Off Broadway Reviews
Like, for instance, character consistency. I'm thinking mainly of Ted (Tommy Heleringer), the boyfriend of our protagonist Jamie (Ryan Garbayo), the well-meaning Cuban-American lawyer who, like the heroine in the Sondheim musical a few blocks away, is about to turn 35 and is wrestling with life choices. Ted meets Jamie and his family at an unspecified racetrack somewhere outside New York City; Steven Kemp's set prominently displays the racetrack scoreboard, which unfortunately and distractedly remains, through journeys to a hospital room, various living rooms, and an apartment in Nairobi. There's Jamie's dad Frank (Anthony Ruiz), an unrelenting and unsophisticated traditionalist who only grudgingly accepts his son's sexuality; Debbie (Joyce Cohen), his mom, who runs a failing print shop and worries a lot; and Debbie's sister, Sister Pat (Glynis Bell), a practical-minded nun who watches "Sex and the City" and dispenses un-nun-like wry remarks. Also on hand is Gillian (Alex Chester), Jamie's best friend, a well-off and shallow magazine editor who wears flashy outfits and wants to turn everything into a party.
Anyway, Ted. The racetrack is an uncomfortable environment for him, and he's surly, judgmental, and physically fragile. We've no idea what Jamie sees in him, unless the sex is fabulous. He remains a mystery and a Debbie Downer in the next scene, where he's in a hospital bed, on drugs for bronchitis, delirious and rambling. But after that, he's loving and sympathetic and nowhere near the negative force he's been. What caused the change? Gil-Sheridan isn't telling.
But this isn't Ted's story, it's Jamie's. He's confused, he wants to be doing more good in the world than he's doing making corporate fat cats fatter, and he decides he's going to work for an international organization that's bringing aid to Eritrea. Later, for no discernible plot reason whatever, his job and location shift to Nairobi. This life change doesn't sit well with his dad, who's all about money, or his mom, Ted, or Gillian, who don't want him on the other side of the world. Only Sister Pat, the good Catholic, is, unexpectedly, non-judgmental.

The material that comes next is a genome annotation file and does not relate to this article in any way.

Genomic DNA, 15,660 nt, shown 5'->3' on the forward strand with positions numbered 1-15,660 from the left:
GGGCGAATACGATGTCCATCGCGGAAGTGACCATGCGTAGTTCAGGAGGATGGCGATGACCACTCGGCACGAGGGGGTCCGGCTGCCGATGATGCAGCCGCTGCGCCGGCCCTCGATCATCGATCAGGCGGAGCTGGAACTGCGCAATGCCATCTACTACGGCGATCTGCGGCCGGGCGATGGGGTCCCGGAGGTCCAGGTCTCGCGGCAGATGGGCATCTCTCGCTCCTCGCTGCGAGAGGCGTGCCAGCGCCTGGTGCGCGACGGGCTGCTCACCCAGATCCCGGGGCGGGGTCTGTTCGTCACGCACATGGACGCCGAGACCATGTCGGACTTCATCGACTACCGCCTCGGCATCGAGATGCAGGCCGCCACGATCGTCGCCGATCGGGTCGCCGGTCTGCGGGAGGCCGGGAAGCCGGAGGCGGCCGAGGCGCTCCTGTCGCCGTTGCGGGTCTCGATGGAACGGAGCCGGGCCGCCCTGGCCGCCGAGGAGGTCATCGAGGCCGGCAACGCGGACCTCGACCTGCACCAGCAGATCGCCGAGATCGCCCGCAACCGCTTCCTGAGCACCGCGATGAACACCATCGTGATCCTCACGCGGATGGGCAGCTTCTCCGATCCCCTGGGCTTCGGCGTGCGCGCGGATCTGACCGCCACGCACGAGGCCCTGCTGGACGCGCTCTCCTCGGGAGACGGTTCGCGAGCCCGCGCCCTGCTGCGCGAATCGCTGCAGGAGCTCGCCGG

There's also a death, a disconcertingly downbeat development in what's supposed to be a light comedy. And occasional conversations in Spanish between Jamie and Frank, no translation provided. Some sexual palaver between Ted and Jamie we didn't need to hear. Two minutes where Frank blows up an air mattress, and everything stops dead so we and Jamie can watch. And several moments of that cliched thing where the action freezes, the lights dim, a spotlight focuses on Jamie, and we can see that he's thinking... what? Scene changes are marked, for some reason, by a news crawl parading across that racetrack board.
There are good moments, most of them from Bell, whose Sister Pat manages to be both deeply devout and able to deliver a zinger. Garbayo has Jamie's Everyman qualities down pat, and Heleringer can be quite touching, once Gil-Sheridan turns Ted from a humorless scold into an affectionate, needy partner. Ruiz and Cohen do what they can with parts that aren't exactly deep, and Cohen does sock across a good little monologue near the end about parental duties.
But the characters, by and large, don't grow, and Jonathan Silverstein's direction feels surfacey, maybe because surface is mostly what's there. Gil-Sheridan has salient things on his mind about social responsibility and parental and filial roles, and his dialogue rolls naturally and easily, if not in any particular direction. The moral of This Space Between Us–curious title, by the way, meaning, I guess, the needless conflicts we create with those we love–seems to be, it's all very well to want to do benevolent things in the world, but if you neglect your parents in so doing, you're a rotter. Is that, like, a real problem?
This Space Between Us